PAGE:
I’m not sure why I did this one. I came across the image from my trip to Thailand. And then I’m also not sure why I chose watercolour when pastel might have been better. I then sketched them out and I had them arranged like opposing apostrophes on a line. That left a lot of space at the top.
By arranging them on the diagonal I could make the dogs bigger and fill the space – more dog less mud. I also put some grass in at the top for visual relief.
Another challenge was the dappled shade on which I may have failed. Something to ponder during the long nights of winter.
My last post was a pastel and after I completed it I started developing an abstract with them as I find pastel quick to get ideas down with. The abstract wasnt going too well, so I so, with the pastels, I started to play around with a study of some horses I saw on a walk in the Cotswolds we had last week. I liked the way they stood back to back allowing views from two different angles. The richness of the pastel really brought out the lustre of their coats.
I have been having more than the normal problems with painting recently particularly where I start a painting and abandon it or complete another version and come out with two paintings I am dissatisfied with. This one is a case in point. I had some images of a pack of Patagonian ponies squeezing through rocks and vegetation. I was taken by the forms of the horses as they tussled to progress and I started a pastel painting of it. To make some narrative of the image I obtained some pictures of horses in motion. However the group of equine forms soon transformed into a brown indulgent mass and I abandoned the enterprise. However the extra horses I had found had movement and strength about them and I decided to focus on these and here is the result. I still have a few reservations, but I do like the flow of the forms.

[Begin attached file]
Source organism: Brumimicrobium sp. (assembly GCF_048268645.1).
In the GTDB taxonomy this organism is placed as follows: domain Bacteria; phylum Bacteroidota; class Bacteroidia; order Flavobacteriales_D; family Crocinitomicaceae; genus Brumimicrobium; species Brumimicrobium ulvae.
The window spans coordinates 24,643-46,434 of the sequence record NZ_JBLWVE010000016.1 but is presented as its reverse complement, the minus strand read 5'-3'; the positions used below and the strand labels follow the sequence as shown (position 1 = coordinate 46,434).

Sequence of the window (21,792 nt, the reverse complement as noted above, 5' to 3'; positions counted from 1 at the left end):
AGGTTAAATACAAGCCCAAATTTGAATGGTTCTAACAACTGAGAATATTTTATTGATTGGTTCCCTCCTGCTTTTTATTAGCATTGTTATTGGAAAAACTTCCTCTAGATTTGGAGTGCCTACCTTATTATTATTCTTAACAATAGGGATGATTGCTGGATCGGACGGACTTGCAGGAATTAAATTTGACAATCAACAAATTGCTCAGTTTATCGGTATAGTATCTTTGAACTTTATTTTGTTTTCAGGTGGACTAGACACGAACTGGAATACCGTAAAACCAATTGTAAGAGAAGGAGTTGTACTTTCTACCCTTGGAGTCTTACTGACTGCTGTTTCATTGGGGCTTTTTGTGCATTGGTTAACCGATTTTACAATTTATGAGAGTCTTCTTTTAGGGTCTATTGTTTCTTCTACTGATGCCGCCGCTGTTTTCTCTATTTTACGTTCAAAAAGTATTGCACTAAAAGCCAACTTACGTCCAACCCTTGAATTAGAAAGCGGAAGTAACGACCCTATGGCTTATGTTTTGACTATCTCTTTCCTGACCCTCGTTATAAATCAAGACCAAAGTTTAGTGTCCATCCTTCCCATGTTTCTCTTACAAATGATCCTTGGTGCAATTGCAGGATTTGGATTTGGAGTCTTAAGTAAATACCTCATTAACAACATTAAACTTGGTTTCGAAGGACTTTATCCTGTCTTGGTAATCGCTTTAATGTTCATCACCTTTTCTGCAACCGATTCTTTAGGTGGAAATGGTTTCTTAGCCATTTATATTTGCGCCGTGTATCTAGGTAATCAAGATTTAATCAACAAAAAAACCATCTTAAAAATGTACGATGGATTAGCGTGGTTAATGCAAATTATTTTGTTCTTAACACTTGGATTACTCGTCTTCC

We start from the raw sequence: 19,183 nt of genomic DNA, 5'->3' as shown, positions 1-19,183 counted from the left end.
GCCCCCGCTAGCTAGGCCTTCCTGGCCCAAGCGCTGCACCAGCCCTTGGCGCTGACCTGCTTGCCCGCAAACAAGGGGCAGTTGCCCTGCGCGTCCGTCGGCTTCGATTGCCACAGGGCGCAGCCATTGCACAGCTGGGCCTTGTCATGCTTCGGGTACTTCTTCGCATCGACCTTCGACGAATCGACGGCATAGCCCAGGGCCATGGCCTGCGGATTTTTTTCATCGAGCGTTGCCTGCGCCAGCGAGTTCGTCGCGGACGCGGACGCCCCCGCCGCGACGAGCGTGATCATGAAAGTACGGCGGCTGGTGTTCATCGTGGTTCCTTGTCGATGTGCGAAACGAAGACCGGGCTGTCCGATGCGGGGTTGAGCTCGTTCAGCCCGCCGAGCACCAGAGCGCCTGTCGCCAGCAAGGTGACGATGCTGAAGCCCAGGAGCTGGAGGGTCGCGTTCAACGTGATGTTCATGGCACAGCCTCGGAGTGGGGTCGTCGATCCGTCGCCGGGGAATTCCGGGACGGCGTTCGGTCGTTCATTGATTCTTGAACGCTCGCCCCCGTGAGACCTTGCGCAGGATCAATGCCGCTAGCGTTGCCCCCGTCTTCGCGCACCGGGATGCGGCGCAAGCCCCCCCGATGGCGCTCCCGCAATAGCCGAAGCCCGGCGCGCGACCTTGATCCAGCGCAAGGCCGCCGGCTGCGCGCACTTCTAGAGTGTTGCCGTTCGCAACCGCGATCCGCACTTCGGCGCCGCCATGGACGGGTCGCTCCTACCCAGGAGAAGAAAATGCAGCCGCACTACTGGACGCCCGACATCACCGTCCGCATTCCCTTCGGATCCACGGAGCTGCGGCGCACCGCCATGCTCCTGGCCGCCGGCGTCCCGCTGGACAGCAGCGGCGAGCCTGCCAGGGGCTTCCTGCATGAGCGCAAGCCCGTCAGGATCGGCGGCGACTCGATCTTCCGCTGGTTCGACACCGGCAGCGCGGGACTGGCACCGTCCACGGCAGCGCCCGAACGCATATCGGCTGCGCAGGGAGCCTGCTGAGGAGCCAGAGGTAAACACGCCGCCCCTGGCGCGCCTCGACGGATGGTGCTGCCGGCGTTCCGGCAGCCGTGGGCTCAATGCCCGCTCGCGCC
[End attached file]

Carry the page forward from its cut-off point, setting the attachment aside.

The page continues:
When out walking the other week I saw this sheep with her lambs waiting for us to pass before they made a bolt for the field in front of them . I arranged them into an overlapping group to accentuate the anticipation and tried to keep the colour range tight. I painted it in a single sitting as it seemed to come together fairly easily and am pretty pleased with the outcome.
With not having much time to paint of late and my studio reverting to its original use as a bedroom I don’t have much on offer, but here is a second one from my giraffe period that I managed to complete whilst the house was a slumber.
Well, I did warn you in the last blog… . Some of the animals I saw in my recent trip did seem to project a personality, that doesn’t require caricature to define. Here, a giraffe, with it’s turn of the head amused me.
On our last morning on the Etosha Salt Pan in Namibia we came across a leopard sat up in one of the many dead trees. It seemed to become part of the tree itself: it’s limbs just adding to the myriad of dead branches. This was a compilation of a number of photos as it settled itself into its perch. Unfortunately the wagon we were in wasnt allowed to leave the road and get us a better angle so all we got were versions of this rear view, but when it turned its head it was quite majestic.
I did a couple of paintings as presents for our guide and our cook and will send them to them when I get their addresses.
I must admit on this tour of Namibia, the game reserves were the last places I wanted to go. Years before I had seen wild animals in Kenya and Tanzania and really didnt want to see any more. However, the day I spent sat sketching beside a waterhole just yards from my hotel room was very special, watching the animals and birds slowly come and go in the heat of the day and noting their behaviour as they approached and as they drank certainly kept me enthralled.
I might even try a few animal portraits from some of the material I have collected: you have been warned. Anyway, before that, A Merry Christmas to all my readers.